The big picture: Uber faces growing competition in ride-hailing, scooters, and food delivery, so it's trying to become the one-stop shop for all those needs. The company hopes that by nailing all three it can survive the current financial and legal pressures that threaten its profitability, such as building a fleet of self-driving fleet and protecting the safety of Uber passengers.
Uber CEO Dara Khosrowshahi wants his company to become the "Amazon of transportation." To that end, it is now fusing its apps into one that will supposedly make life easier for heavy users who depend on these services for their day-to-day life. The company is also adding several safety features and a way to plan trips that use public transportation and alternatives like bikes and scooters.
The updates were announced at an event in San Francisco, where the company explained how they will make it your go-to app for getting around and ordering food. The new experience is currently going through a test phase in hundreds of cities.
The company is trying to figure out how to best organize the home screen, so it will essentially present users with two versions -- one where opening the app skips the map preview and shows you the options of getting a ride and ordering food side-by side, as well as a version that is closer to the current design with added tabs at the bottom.
A big emphasis of the new app, however, is on passenger safety. Lately, Uber has been under fire for its shortcomings in that department, and people who were sexually assaulted have sued them for millions of dollars in damages. The company says the new safety features will help riders get in the right car and report issues more easily than before.
To make sharing your PIN even easier, we’re testing wireless technologythat will share your PIN directly with your driver. pic.twitter.com/NIqcrNmzv6— Uber (@Uber) September 26, 2019
To ensure you are picked up by the correct driver, you can now opt in to receive a PIN number that needs to be entered by the driver before they can start the ride. Uber is also developing a way to use ultrasound to reduce this friction, which should be ready to roll out sometime in the coming months. The company will also notify you when you're about to be dropped off near a bike lane where accidents can happen when exiting the car.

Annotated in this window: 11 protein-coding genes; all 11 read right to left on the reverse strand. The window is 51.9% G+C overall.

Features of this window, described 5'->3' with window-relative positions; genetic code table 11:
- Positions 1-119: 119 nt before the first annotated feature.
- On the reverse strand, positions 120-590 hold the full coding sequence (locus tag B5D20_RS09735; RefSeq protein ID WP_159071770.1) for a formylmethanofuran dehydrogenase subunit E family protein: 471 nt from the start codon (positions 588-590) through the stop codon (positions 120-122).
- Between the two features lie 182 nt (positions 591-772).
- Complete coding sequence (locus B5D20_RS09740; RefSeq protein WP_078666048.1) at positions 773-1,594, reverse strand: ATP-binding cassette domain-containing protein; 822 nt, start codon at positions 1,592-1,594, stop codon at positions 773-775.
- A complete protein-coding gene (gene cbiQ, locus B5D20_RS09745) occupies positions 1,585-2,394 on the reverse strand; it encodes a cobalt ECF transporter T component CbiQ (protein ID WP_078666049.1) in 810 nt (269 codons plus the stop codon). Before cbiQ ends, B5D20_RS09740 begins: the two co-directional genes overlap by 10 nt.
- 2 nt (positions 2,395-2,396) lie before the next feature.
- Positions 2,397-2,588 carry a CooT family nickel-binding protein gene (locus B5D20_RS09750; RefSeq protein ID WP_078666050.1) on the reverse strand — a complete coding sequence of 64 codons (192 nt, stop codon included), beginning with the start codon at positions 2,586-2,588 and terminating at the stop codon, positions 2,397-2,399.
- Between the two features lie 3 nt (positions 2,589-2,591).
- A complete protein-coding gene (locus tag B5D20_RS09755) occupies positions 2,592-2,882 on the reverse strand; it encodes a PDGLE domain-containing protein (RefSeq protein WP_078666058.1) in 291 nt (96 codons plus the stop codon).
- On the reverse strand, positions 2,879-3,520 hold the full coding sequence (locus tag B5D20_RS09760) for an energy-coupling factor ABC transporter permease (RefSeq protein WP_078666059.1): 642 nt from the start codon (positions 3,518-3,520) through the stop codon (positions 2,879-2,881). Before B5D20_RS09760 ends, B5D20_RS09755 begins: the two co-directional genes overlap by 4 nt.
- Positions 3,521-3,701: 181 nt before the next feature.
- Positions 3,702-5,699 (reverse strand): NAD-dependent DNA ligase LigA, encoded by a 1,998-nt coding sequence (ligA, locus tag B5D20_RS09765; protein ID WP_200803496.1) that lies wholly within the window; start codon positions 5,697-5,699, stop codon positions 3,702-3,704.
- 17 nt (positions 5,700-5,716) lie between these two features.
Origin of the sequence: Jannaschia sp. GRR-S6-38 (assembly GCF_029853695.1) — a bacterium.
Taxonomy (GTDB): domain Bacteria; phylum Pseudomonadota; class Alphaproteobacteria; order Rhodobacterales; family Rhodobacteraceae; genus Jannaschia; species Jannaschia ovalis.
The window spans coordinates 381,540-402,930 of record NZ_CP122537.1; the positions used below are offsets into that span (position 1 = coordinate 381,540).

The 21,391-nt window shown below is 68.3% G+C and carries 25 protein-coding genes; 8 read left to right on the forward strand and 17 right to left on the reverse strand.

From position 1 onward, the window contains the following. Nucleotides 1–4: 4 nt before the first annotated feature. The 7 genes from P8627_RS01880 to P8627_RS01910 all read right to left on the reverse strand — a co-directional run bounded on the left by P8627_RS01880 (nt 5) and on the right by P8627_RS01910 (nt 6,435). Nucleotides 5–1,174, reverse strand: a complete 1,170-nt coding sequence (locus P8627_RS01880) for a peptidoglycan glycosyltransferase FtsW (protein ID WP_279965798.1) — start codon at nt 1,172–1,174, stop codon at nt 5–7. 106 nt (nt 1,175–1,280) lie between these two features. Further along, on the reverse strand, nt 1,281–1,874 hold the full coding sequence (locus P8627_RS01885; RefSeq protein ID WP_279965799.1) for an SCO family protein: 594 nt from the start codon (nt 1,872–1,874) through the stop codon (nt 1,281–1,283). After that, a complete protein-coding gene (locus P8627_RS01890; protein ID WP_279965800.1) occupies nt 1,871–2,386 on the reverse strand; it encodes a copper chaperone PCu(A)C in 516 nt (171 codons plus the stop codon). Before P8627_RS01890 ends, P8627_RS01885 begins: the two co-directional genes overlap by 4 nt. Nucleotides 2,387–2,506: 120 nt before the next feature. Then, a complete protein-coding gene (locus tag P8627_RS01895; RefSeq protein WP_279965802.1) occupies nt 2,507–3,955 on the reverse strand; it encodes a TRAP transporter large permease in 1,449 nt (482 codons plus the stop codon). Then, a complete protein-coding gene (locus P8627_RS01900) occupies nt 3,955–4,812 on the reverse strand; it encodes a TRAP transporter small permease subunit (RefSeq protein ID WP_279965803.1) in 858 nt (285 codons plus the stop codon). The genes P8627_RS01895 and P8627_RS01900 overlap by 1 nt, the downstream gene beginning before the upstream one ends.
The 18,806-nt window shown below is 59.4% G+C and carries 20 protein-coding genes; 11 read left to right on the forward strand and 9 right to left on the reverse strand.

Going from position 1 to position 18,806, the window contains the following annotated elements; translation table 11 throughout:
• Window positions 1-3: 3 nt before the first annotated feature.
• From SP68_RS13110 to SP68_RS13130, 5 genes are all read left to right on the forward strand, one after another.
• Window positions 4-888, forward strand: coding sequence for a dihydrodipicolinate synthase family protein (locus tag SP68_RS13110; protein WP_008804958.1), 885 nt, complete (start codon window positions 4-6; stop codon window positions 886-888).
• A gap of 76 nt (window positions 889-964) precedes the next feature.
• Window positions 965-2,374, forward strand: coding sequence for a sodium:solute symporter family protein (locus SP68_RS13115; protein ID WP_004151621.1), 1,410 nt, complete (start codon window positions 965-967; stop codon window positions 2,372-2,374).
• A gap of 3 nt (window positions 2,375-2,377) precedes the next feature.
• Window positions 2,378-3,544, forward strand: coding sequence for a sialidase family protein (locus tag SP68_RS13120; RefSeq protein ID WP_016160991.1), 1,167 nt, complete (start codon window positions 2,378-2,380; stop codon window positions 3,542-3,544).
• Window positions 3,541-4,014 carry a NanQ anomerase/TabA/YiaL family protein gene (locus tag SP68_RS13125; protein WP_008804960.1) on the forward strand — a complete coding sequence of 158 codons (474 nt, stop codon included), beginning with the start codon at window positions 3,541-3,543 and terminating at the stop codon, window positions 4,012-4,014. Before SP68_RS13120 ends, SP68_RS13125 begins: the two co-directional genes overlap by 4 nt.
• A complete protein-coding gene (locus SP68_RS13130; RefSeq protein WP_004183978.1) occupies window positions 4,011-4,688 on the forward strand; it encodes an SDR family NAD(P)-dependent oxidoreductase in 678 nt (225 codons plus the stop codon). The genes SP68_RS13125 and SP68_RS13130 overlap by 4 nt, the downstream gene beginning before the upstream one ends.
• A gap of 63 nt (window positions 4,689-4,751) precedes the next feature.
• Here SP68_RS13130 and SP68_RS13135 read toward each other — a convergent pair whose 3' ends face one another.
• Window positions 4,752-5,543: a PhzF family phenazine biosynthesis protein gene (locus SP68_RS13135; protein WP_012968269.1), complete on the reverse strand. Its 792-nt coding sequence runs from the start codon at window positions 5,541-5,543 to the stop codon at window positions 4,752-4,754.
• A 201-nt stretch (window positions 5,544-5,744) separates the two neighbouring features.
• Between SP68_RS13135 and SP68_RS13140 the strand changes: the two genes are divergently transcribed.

Another interesting addition to the app is the ability to send a text message to emergency services dispatchers in countries where this is supported. The message will include all the relevant details about the vehicle model, plate number, and location. You'll be able to report any incidents in your trip while still in the car and Uber's safety team will follow up afterwards.
Drivers will also be required to verify their identity through an updated "Real-Time ID Check" where they'll have to "perform a random series of basic movements—blinking, smiling and/or turning their head—to add another layer of security."
In a first for Uber and the ride-sharing industry in general, the company is integrating a trip planner that includes public transportation. The new transit feature is available in Denver, Boston, Chicago, London, Sydney, Paris, Mexico City and San Francisco, but the company plans to expand that as quickly as possible. For now you only get access to scheduling and fare information, but Uber is testing an in-app ticketing feature for Denver and forging partnerships with transit agencies around the world, so it won't be long before you can use that in more cities.
For those of you who use Uber's Jump electric bikes and scooters, you'll soon be able to see them on the map alongside Lime's alternatives. The change will display the location of Jump bikes and scooters in 28 cities around the world and 12 US cities in the case of Lime's scooters. Uber is also investing on a network of battery-swapping kiosks that will appear in select cities by the end of the year.
The Uber Rewards program is also getting an overhaul. Loyal customers who regularly use two of the three services provided by the company provides will get free Uber Eats deliveries for a limited time. The company says this will complement Ride Pass and Eats Pass, which allow you to pay a flat monthly fee and thus save money if you're a frequent user.
Finally, the company touted 100 million active customers and 4 million drivers and delivery partners around the world. And while most of the new features target consumers, there are a few updates for drivers and couriers as well. The company is adding an earnings estimator, a demand heatmap, and the ability to filter trip requests in the direction of their choice.